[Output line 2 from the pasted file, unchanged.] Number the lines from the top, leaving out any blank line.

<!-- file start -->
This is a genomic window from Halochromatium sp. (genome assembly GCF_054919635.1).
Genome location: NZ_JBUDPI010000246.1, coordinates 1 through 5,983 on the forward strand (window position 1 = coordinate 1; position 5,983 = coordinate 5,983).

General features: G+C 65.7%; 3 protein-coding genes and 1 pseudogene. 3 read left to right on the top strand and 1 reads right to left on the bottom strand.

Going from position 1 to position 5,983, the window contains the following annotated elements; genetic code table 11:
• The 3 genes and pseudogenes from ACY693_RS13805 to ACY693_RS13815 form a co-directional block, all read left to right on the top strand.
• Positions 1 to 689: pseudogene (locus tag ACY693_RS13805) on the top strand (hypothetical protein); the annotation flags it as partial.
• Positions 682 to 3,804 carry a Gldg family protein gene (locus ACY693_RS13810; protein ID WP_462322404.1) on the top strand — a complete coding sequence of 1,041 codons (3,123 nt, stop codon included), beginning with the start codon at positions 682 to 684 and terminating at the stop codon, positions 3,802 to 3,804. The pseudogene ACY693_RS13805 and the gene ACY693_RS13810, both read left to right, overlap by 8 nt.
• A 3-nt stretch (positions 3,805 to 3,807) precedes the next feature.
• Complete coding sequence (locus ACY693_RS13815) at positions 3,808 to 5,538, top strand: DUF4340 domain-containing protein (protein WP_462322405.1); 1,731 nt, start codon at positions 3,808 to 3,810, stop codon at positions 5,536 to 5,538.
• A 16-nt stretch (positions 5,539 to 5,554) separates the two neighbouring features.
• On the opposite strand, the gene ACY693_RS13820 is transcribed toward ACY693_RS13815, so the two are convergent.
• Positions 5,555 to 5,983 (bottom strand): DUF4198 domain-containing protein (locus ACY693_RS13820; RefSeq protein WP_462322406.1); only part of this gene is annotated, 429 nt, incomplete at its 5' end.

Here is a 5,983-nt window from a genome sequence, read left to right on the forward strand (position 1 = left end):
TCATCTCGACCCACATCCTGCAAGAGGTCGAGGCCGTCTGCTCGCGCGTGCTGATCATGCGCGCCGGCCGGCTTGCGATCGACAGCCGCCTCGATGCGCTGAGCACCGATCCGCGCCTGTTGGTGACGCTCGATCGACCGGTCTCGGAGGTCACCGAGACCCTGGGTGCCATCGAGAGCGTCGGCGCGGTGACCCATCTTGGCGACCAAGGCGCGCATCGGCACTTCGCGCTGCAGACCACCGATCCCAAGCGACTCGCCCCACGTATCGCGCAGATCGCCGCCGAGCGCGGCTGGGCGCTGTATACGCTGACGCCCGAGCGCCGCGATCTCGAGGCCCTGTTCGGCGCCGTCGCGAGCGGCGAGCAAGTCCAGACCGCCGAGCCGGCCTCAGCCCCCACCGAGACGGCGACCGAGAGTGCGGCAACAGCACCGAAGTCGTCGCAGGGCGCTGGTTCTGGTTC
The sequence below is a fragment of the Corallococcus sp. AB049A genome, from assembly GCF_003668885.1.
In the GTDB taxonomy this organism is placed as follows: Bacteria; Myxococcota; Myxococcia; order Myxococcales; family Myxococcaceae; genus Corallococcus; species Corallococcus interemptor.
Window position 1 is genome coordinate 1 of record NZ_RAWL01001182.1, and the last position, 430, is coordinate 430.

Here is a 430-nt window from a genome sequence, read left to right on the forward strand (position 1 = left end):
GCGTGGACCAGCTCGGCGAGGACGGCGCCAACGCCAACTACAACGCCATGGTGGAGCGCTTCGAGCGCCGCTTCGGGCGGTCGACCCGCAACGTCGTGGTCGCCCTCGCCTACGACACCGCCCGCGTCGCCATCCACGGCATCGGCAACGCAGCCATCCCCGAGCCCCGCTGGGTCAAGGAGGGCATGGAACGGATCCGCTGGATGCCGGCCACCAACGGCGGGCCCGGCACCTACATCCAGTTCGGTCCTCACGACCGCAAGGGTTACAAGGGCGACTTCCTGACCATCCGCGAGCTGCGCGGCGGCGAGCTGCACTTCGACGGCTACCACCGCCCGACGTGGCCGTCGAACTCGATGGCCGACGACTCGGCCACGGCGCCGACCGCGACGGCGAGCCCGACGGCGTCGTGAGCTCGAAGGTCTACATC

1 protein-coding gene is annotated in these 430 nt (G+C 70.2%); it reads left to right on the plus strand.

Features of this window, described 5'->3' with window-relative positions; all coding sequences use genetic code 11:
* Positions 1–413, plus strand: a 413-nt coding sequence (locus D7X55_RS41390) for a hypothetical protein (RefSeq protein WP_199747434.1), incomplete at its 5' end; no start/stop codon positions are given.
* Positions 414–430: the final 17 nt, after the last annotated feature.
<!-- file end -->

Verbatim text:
Genome location: NZ_JBUDPI010000246.1, coordinates 1 through 5,983 on the forward strand (window position 1 = coordinate 1; position 5,983 = coordinate 5,983).